Saturday, March 13, 2021
By now, you’ve probably seen that the SEC filed a lawsuit against AT&T for, allegedly, violating Regulation FD by selectively leaking information about an upcoming earnings announcement in 2016. According to the complaint, in previous quarters, AT&T had disappointed the market by announcing earnings below analysts’ consensus expectations; when it realized it was going to do so again, its Investor Relations department began contacting the analysts with high expectations in order to dampen their optimism. The result was a lowered consensus estimate, and when AT&T did announce its 1Q2016 results, they actually came in slightly above expectations.
AT&T disputed the charges with a curious statement:
The evidence could not be clearer – and the lack of any market reaction to AT&T's first quarter 2016 results confirms – there was no disclosure of material nonpublic information and no violation of Regulation FD.
Well, yeah, genius, because the point of the scheme was to prevent a market reaction to AT&T’s first quarter 2016 results.
But what really strikes me about the whole situation is that it’s as clear an example as you can imagine of a company apparently violating the securities laws for the explicit purpose of trying to avoid a negative market reaction rather than to induce a positive one.
That’s important because in recent years, defendants in Section 10(b) actions have tried to cast doubt on the viability of the “price maintenance” theory of fraud, i.e., the theory that some fraudulent actions are designed not to push prices upward, but to withhold negative information so that prices can be maintained at existing levels. Defendants have argued that statements that merely maintain prices are not material to investors and/or have no impact on prices, and therefore cannot form the basis of a fraud claim. Happily, most courts have rejected that argument, but it’s getting a new workout now before the Supreme Court in Goldman Sachs v. Arkansas Teachers’ Retirement System (my most recent blog post on that case is here; it links to earlier ones). There, the defendants are not explicitly arguing that price maintenance theory is illegitimate, but they are suggesting there is something suspicious about it that warrants extra scrutiny:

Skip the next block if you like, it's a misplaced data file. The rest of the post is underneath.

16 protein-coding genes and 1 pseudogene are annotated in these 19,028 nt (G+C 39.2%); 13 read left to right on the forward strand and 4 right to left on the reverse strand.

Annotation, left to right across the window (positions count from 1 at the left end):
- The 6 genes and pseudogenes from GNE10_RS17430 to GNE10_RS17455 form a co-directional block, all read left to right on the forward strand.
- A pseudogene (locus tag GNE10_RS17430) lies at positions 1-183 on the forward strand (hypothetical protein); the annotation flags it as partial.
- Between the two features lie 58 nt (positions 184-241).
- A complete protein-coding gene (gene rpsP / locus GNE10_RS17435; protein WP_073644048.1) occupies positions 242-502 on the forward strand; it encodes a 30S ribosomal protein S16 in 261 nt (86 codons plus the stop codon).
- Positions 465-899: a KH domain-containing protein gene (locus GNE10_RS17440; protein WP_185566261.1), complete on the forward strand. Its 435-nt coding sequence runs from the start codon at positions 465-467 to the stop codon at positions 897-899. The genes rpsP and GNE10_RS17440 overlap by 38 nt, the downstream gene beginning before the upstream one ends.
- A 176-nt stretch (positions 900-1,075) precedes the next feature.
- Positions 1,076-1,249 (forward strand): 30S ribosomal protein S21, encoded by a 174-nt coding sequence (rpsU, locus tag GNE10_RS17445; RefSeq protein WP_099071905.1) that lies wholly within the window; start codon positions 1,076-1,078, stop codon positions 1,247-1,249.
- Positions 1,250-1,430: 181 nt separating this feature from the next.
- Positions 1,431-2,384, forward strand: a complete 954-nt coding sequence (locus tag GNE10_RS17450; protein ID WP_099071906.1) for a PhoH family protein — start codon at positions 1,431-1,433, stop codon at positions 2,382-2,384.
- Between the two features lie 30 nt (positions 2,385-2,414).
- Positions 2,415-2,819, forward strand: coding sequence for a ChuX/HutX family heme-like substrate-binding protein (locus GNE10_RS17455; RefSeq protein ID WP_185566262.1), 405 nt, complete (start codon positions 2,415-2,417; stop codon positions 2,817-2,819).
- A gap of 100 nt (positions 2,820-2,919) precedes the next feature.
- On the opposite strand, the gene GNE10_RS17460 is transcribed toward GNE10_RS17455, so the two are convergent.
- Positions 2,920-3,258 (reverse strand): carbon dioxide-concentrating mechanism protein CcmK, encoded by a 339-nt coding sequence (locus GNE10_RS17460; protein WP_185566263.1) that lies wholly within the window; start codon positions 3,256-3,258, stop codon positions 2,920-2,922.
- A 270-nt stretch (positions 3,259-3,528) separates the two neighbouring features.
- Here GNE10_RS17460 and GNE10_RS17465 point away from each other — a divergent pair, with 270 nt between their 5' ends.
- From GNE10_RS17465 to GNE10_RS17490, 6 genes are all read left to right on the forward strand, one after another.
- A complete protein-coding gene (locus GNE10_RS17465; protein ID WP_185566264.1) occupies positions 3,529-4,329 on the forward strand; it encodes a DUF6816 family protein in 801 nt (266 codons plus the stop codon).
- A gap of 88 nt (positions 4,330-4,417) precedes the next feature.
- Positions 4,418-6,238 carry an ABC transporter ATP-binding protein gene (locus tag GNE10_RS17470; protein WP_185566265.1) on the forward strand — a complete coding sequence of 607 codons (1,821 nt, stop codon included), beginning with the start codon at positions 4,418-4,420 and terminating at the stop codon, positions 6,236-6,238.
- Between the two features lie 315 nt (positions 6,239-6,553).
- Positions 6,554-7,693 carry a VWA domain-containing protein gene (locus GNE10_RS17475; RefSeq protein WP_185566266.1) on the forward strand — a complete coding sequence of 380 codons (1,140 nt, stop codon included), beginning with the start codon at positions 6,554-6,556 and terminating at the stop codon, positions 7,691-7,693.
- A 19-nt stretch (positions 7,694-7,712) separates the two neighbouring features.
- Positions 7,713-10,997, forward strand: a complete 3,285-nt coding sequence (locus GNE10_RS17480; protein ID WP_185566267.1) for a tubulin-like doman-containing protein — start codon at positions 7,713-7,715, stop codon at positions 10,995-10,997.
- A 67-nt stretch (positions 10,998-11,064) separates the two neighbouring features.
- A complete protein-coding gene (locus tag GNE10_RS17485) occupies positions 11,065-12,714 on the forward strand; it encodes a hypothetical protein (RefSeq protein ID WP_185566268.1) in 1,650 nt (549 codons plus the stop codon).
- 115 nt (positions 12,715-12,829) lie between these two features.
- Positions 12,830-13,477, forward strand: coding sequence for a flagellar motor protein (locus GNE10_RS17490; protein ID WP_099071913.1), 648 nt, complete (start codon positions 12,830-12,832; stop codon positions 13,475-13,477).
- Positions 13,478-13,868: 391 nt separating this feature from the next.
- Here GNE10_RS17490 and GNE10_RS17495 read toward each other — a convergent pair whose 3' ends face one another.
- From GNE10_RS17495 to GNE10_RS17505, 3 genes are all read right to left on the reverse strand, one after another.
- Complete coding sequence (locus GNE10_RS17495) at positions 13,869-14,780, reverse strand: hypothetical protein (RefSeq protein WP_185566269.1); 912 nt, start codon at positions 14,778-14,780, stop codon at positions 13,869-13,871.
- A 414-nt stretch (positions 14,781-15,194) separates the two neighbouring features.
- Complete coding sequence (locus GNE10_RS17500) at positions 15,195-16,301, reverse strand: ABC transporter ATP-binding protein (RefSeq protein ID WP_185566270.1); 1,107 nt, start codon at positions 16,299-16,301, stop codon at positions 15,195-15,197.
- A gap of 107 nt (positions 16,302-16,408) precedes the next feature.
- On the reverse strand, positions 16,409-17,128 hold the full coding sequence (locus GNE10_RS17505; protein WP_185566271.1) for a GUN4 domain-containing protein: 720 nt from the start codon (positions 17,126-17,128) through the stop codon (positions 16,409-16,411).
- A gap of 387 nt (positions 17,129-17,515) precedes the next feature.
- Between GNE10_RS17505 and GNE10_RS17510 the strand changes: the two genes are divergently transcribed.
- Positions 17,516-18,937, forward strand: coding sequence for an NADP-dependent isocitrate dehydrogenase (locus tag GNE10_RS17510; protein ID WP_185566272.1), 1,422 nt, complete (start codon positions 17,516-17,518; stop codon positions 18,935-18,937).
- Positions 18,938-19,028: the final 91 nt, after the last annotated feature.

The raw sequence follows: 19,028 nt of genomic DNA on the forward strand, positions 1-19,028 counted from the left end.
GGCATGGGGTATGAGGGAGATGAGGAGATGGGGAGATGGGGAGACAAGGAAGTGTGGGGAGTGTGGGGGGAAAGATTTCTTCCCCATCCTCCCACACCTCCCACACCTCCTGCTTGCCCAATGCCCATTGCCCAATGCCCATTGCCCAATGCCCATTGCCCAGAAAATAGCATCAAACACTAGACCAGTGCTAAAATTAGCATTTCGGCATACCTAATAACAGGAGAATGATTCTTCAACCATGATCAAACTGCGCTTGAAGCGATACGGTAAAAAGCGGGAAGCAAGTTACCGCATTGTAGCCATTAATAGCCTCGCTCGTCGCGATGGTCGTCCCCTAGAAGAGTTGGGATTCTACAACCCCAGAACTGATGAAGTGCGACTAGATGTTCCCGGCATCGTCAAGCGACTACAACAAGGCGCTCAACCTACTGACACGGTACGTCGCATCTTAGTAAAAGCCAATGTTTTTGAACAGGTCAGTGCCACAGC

Critically, respondents conceded that the challenged statements did not increase Goldman Sachs’ stock price when made. Instead, respondents relied on the increasingly popular “inflation-maintenance” theory—a theory this Court has never endorsed—to assert that the statements maintained the stock price at a previously inflated level….
The inflation-maintenance theory already seriously impedes a defendant’s ability to rebut the Basic presumption. The theory allows plaintiffs to rely on the presumption even if there is no evidence that a misstatement increased the stock price when it was made. Nor do plaintiffs need to identify what statement (if any) inflated the price in the first place.
Some of Goldman’s amici are attacking the theory more directly. To wit.
Happily, a group of former SEC officials have filed a brief in support of the plaintiffs that is almost entirely devoted to defending the inflation-maintenance theory, and highlighting how important it’s been to SEC enforcement actions.
(In case anyone cares, I also signed on to a law professors’ brief in support of the plaintiffs, here).
To bring this back to AT&T, obviously, AT&T is not accused of fraud, or doing anything to mislead the market, but its alleged conduct demonstrates the lengths to which companies will go in order to avoid negative market shocks; it should be utterly unsurprising that many frauds are designed precisely to minimize market reaction, and defendants in those cases shouldn’t be rewarded for success.
That said, as Matt Levine points out, in AT&T’s case specifically, the whole kerfuffle raises interesting questions about what kinds of information move the market or are material to it. If AT&T’s stock price stayed flat after its earnings announcement because the company had already lowered analysts’ expectations, you would expect to see a downward drift in the stock price before the announcement, when AT&T was quietly walking it down. I eyeballed its stock prices during that period and - without running a statistical analysis or comparing it to peer companies or anything - it doesn’t seem like the revisions to analyst estimates was having much of an effect. That could be for any number of reasons - my eyeballs may not be sensitive enough to the detect the pattern, or maybe these analysts were already known to get things wrong and their estimates weren’t baked into the stock price - but it’s amusing that (AT&T thought, at least) the difference between a negative market reaction and no reaction was not the earnings themselves, but what analysts had said about them the day before. In fact, the market appears to have been a lot more sanguine about analyst commentary than AT&T was.
Which, ahem, doesn’t mean that nonpublic information AT&T’s upcoming earnings was not material; just that it confirmed market expectations, no matter what analysts said. If anything wasn’t material here, it was the analysts.
The Goldman case is set for oral argument on March 29.